Named By: William Diller Matthew - 1907.
Synonyms: Aelurocyon brevifacies, Brachypsalis simplicidens, Megalictis brevifacies, Megalictis simplicidens, Paroligobunis, simplicidens.
Classification: Chordata, Mammalia, Carnivora, Mustelidae, Oligobuninae.
Species: M. ferox (type), M. frazieri, M. petersoni.
Size: Estimated between 20 and 60 kilograms, but opinions amongst palaeontologists can vary greatly.
Known locations: USA.
Time period: Harrisonian (Late Chattian of the Oligocne to Aquitanian of the Miocene).
Fossil representation: Multiple individuals.
modern mustelids are relatively small predators that hunt small
animals, Megalictis was the prehistoric giant
that was comparable to
modern dogs and big cats. However exactly how big remains a matter of
debate amongst researchers with some saying that Megalictis
relatively light weight at around twenty kilograms, with others
suggesting as much as sixty kilograms if not bigger.
Today Megalictis is often described as being physically similar to the wolverine (Gulo gulo) only much bigger. With this in mind it was probably a generalist predator that could adapt to tackling a variety of different prey that could have also included other small predators as well as herbivores. Because of the physical proportions and joints of the limbs, Megalictis was better suited towards ambush hunting rather than open pursuit. Megalictis probably existed in the same predatory niche as its large relative Ekorus from Africa.
- A Lower Miocene fauna from South Dakota. - Bulletin of the American Museum of Natural History 23(9):169-219. - W. D. Matthew - 1907.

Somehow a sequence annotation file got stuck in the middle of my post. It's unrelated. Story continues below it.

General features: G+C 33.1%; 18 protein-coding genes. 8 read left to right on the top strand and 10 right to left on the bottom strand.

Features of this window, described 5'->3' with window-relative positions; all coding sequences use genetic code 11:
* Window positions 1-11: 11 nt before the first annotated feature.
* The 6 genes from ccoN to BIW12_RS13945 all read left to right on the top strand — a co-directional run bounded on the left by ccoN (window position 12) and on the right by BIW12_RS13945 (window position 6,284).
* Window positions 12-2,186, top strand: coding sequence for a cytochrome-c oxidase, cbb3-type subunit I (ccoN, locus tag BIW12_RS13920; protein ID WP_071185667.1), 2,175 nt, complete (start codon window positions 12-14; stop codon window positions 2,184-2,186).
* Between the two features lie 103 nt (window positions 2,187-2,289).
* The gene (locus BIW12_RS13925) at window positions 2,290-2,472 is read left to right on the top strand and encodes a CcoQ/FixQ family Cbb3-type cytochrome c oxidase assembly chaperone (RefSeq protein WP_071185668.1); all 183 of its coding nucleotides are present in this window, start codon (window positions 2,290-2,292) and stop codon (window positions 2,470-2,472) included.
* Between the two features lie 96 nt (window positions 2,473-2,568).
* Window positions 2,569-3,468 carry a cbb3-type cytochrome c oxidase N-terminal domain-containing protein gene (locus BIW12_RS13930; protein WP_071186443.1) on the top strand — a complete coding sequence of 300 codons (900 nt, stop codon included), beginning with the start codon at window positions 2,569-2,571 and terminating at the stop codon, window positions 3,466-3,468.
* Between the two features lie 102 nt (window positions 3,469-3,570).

- The Miocene Beds of Western Nebraska and Eastern Wyoming and Their Vertebrate Faunae. - Annals of Carnegie Museum 4(3):21-72. - O. A. Peterson - 1907.
- An Early Miocene (Arikareean) fauna from northcentral Florida (the SB-1A Local Fauna). Occasional Papers of the Museum of Natural History. - University of Kansas 75:1-20. - D. Frailey - 1978.
- The giant mustelid Megalictis from the Early Miocene carnivore dens at Agate Fossil Beds National Monument, earliest evidence of dimorphism in New World Mustelidae. - Contributions to Geology (31): 35–48. - R. H. Hunt Jr. & R. Skolnick - 1996.
- Megalictis, the bone-crushing giant mustelid (Carnivora, Mustelidae, Oligobuninae) from the Early Miocene of North America. - PLOS ONE. 11 (4): e0152430. - Alberto Valenciano, Jon A. Baskin, Juan Abella, Alejandro Pérez-Ramos, M. Ángeles Álvarez-Sierra, Jorge Morales & Adam Hartstone-Rose - 2016.